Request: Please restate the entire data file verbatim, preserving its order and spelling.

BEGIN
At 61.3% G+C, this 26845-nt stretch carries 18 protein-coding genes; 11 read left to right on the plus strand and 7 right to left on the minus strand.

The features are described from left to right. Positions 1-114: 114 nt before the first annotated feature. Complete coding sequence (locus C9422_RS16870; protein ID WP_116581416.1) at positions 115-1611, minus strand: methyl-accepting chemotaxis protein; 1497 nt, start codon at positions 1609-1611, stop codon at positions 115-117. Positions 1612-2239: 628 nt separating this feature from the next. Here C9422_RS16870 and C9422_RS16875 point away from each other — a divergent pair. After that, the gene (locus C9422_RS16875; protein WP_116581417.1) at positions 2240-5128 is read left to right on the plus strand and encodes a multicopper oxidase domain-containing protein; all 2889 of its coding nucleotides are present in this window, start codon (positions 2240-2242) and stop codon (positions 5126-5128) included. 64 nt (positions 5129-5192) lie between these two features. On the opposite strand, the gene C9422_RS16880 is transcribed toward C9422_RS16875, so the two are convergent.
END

At 61.3% G+C, this 26845-nt stretch carries 18 protein-coding genes; 11 read left to right on the plus strand and 7 right to left on the minus strand.

The features are described from left to right. Positions 1-114: 114 nt before the first annotated feature. Complete coding sequence (locus C9422_RS16870; protein ID WP_116581416.1) at positions 115-1611, minus strand: methyl-accepting chemotaxis protein; 1497 nt, start codon at positions 1609-1611, stop codon at positions 115-117. Positions 1612-2239: 628 nt separating this feature from the next. Here C9422_RS16870 and C9422_RS16875 point away from each other — a divergent pair. After that, the gene (locus C9422_RS16875; protein WP_116581417.1) at positions 2240-5128 is read left to right on the plus strand and encodes a multicopper oxidase domain-containing protein; all 2889 of its coding nucleotides are present in this window, start codon (positions 2240-2242) and stop codon (positions 5126-5128) included. 64 nt (positions 5129-5192) lie between these two features. On the opposite strand, the gene C9422_RS16880 is transcribed toward C9422_RS16875, so the two are convergent.